The former teacher spoke with North State Journal under the condition of anonymity, citing a fear of reprisals, and stated that under Jones’ tenure, teachers had been “leaving in droves.”
MCS confirmed that the school had seen high and increasing teacher turnover rates under Jones’ tenure of over 15 percent from Mar. 2018 through Mar. 2019, almost 17 percent for the same time frame during 2019-2020, and rose to 17.86 percent during 2020 to 2021.
A total of 20 staff members left Crain’s Creek between June 2021 and June 2022. Of those 20, only two were retirements. Between July 2, 2022, and November 2022, another three staffers left the school, including one who was terminated.
Crain’s Creek is not the only school where assaults and discipline issues were occurring.
Another MCS parent came forward last November, stating that their son had been “choked out” by another student in the lunchroom at Elise Middle School. That parent also said the student who attacked her child threatened “to kill him and bring a gun on school property.”
The same parent also said her seven-year-old daughter, who attends Robbins Elementary told her a classmate brought a gun to school and that the student now has to use a clear backpack when he comes to school so the contents can be seen by everyone. The school did not inform parents of the situation, according to the parent.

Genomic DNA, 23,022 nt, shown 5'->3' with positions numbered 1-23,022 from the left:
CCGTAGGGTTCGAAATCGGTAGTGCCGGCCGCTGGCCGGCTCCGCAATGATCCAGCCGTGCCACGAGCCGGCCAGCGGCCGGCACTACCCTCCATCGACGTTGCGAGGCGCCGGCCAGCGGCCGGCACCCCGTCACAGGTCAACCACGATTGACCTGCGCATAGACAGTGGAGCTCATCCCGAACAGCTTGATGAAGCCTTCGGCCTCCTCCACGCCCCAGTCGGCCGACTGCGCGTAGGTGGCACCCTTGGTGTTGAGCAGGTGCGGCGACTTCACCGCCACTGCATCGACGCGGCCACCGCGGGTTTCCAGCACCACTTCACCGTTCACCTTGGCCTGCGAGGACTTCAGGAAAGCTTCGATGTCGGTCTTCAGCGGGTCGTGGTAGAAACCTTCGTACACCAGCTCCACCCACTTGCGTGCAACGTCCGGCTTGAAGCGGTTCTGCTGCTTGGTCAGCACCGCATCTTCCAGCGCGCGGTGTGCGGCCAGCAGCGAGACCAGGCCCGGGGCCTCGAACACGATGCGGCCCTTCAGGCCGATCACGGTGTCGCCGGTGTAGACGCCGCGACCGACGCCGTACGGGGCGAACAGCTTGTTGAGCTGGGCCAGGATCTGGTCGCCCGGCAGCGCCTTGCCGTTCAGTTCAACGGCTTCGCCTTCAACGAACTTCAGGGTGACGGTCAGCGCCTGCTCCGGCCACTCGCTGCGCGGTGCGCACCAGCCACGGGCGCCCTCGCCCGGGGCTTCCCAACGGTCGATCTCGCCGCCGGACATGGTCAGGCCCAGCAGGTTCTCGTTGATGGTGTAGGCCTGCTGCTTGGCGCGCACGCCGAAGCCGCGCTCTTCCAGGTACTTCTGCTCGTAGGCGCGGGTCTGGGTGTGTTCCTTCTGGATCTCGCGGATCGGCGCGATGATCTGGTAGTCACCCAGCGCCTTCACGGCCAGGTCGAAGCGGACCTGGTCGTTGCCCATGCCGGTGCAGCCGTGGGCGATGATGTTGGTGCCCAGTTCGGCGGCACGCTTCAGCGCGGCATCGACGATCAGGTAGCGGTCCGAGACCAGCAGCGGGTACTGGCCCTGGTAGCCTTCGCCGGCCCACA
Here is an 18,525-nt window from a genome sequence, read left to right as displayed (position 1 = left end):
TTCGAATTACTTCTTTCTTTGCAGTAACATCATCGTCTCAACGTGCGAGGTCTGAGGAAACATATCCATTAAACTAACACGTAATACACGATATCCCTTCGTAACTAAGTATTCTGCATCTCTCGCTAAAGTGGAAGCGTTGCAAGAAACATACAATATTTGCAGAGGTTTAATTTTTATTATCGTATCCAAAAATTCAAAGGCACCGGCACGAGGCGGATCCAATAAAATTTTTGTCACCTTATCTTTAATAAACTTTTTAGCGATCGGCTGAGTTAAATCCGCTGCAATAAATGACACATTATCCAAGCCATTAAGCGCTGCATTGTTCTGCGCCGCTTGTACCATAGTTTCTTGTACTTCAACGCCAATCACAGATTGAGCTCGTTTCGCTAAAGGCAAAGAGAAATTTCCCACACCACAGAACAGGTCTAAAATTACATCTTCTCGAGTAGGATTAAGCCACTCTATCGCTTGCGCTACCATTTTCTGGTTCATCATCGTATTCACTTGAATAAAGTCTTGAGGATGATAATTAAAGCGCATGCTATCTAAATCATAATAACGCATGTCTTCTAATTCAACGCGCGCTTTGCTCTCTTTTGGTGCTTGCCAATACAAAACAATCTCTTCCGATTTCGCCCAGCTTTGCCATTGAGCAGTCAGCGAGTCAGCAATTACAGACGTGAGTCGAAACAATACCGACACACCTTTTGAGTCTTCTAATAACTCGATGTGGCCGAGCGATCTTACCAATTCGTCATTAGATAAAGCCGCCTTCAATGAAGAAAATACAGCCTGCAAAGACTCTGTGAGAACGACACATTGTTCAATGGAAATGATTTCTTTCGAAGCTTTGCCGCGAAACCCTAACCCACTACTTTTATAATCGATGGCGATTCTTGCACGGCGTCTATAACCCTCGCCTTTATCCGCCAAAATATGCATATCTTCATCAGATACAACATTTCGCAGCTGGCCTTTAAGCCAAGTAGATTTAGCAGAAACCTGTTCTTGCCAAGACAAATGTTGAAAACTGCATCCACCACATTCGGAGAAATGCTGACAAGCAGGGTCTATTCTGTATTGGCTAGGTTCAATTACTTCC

At the Feb. 13 regular meeting of the MCS school board, the change in administration at Crain’s Creek was listed in the district’s personnel report as part of the consent agenda.
During the meeting, multiple individuals spoke out about the situation at Crain’s Creek during the public comments portion of the meeting.
One female speaker, identified by the board as Ms. Warren, spoke about the “identified and unidentified” reports of violence, bullying, and fights at Crain’s Creek. She also talked about the “cottages” on the campus, which are lacking proper ventilation, heating, and access to bathroom facilities.
A female student from Crain’s Creek spoke about how the fights at the school are “still going on,” and she described a fight in the school’s gym where one boy was holding another against a wall by the neck. The student also said another fight near the school’s trailers involved a teacher being hit. Additionally, the student said she hears “racial slurs and cuss words every day, yet teachers turn a blind eye to it.”
A man named Jonathan Bowman also spoke about the situation at Crain’s Creek as well as issues “system-wide” and accused the board of not keeping promises to fix problems at the school.
Another woman called out the “toxic environment,” increased violence, and teacher resignation issues at Crain’s Creek under Principal Jones, but also cited redistricting had fueled problems prior to Jones’ arrival at the school. She said in October, parents hoped their complaints about Jones would be addressed, and she would be “swiftly removed,” but were frustrated with what they perceived to be a lack of action on the matter four months later.